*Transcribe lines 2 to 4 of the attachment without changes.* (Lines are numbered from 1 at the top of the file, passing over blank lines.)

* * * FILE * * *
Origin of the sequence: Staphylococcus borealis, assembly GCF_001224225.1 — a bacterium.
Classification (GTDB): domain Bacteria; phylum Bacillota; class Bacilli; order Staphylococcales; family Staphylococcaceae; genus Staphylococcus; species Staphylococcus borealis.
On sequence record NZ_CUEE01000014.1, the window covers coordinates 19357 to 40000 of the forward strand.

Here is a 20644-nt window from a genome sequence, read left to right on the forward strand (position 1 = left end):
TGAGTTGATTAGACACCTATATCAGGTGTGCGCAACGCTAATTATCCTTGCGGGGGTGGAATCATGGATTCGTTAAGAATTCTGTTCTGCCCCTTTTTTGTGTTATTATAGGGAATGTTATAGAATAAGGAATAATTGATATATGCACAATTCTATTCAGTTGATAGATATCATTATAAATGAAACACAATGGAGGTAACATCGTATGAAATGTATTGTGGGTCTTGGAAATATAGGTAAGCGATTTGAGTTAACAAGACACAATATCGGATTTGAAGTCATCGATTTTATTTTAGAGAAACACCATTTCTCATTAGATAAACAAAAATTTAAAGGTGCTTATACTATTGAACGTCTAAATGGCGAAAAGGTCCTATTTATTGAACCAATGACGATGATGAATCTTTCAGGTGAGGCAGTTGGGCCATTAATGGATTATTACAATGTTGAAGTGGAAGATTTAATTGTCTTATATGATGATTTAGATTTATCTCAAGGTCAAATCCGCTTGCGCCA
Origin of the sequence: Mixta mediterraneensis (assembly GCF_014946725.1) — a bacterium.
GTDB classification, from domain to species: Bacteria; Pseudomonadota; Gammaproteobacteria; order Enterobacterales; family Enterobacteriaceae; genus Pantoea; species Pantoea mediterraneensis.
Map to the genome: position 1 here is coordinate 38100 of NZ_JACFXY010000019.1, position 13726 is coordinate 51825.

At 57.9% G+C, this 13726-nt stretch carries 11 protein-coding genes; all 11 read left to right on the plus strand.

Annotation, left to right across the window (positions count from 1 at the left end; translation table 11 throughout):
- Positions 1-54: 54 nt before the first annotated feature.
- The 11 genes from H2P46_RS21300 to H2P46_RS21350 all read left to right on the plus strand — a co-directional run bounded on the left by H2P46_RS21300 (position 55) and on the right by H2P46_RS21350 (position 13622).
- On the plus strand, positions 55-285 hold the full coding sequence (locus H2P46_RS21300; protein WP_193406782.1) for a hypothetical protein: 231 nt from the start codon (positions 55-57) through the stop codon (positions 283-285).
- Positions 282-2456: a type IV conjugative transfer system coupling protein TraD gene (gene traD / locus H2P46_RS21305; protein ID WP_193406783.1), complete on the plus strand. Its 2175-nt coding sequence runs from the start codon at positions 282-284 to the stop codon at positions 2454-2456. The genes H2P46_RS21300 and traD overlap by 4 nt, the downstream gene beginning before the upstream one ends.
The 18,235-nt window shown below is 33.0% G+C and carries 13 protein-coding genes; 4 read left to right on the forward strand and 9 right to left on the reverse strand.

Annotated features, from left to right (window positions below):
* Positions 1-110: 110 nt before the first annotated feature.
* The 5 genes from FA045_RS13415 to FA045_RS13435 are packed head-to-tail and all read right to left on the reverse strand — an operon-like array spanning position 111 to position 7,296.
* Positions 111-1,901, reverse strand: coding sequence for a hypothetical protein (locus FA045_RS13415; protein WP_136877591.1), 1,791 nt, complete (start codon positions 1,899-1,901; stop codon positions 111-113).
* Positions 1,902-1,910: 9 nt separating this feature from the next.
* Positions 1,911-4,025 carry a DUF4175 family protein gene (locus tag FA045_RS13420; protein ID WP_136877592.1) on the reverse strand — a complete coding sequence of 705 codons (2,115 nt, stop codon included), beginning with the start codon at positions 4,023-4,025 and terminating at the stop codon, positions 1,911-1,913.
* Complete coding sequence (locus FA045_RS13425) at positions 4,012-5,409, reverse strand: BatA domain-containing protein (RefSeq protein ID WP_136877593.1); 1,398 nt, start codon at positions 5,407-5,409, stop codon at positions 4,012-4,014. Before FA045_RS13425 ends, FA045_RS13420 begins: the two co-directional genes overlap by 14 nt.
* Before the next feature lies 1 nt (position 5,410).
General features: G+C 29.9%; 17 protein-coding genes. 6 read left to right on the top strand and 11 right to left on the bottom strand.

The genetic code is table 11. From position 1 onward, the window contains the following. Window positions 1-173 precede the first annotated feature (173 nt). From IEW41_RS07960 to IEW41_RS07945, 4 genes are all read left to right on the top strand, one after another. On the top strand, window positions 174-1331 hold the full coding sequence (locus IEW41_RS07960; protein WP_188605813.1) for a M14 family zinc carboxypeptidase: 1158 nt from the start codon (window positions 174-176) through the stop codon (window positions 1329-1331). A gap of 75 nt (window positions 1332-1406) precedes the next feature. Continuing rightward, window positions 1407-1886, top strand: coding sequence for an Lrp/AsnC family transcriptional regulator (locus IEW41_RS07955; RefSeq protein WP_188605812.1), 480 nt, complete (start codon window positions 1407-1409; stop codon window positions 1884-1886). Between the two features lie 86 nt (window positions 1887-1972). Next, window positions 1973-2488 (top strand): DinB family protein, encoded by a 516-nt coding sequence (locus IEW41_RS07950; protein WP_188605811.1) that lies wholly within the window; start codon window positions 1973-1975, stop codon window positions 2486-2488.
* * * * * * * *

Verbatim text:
Classification (GTDB): domain Bacteria; phylum Bacillota; class Bacilli; order Staphylococcales; family Staphylococcaceae; genus Staphylococcus; species Staphylococcus borealis.
On sequence record NZ_CUEE01000014.1, the window covers coordinates 19357 to 40000 of the forward strand.

Here is a 20644-nt window from a genome sequence, read left to right on the forward strand (position 1 = left end):